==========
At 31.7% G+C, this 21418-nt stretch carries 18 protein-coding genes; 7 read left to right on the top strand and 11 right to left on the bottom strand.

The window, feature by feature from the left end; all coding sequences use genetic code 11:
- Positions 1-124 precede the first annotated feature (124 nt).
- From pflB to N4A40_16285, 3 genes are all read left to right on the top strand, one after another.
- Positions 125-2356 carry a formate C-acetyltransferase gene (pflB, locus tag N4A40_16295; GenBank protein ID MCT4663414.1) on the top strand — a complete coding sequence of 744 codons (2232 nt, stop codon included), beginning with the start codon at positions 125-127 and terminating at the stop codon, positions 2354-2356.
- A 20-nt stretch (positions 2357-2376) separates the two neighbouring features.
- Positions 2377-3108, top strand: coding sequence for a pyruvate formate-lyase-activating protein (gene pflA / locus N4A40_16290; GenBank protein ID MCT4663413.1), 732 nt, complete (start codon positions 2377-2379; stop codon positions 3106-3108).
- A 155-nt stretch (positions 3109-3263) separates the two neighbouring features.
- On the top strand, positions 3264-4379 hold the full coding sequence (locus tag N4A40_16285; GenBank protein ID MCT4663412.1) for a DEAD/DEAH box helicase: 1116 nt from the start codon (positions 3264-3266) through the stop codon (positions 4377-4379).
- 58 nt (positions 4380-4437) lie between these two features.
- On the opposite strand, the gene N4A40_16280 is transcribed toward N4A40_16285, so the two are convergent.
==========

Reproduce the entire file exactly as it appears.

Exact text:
At 31.7% G+C, this 21418-nt stretch carries 18 protein-coding genes; 7 read left to right on the top strand and 11 right to left on the bottom strand.

The window, feature by feature from the left end; all coding sequences use genetic code 11:
- Positions 1-124 precede the first annotated feature (124 nt).
- From pflB to N4A40_16285, 3 genes are all read left to right on the top strand, one after another.
- Positions 125-2356 carry a formate C-acetyltransferase gene (pflB, locus tag N4A40_16295; GenBank protein ID MCT4663414.1) on the top strand — a complete coding sequence of 744 codons (2232 nt, stop codon included), beginning with the start codon at positions 125-127 and terminating at the stop codon, positions 2354-2356.
- A 20-nt stretch (positions 2357-2376) separates the two neighbouring features.
- Positions 2377-3108, top strand: coding sequence for a pyruvate formate-lyase-activating protein (gene pflA / locus N4A40_16290; GenBank protein ID MCT4663413.1), 732 nt, complete (start codon positions 2377-2379; stop codon positions 3106-3108).
- A 155-nt stretch (positions 3109-3263) separates the two neighbouring features.
- On the top strand, positions 3264-4379 hold the full coding sequence (locus tag N4A40_16285; GenBank protein ID MCT4663412.1) for a DEAD/DEAH box helicase: 1116 nt from the start codon (positions 3264-3266) through the stop codon (positions 4377-4379).
- 58 nt (positions 4380-4437) lie between these two features.
- On the opposite strand, the gene N4A40_16280 is transcribed toward N4A40_16285, so the two are convergent.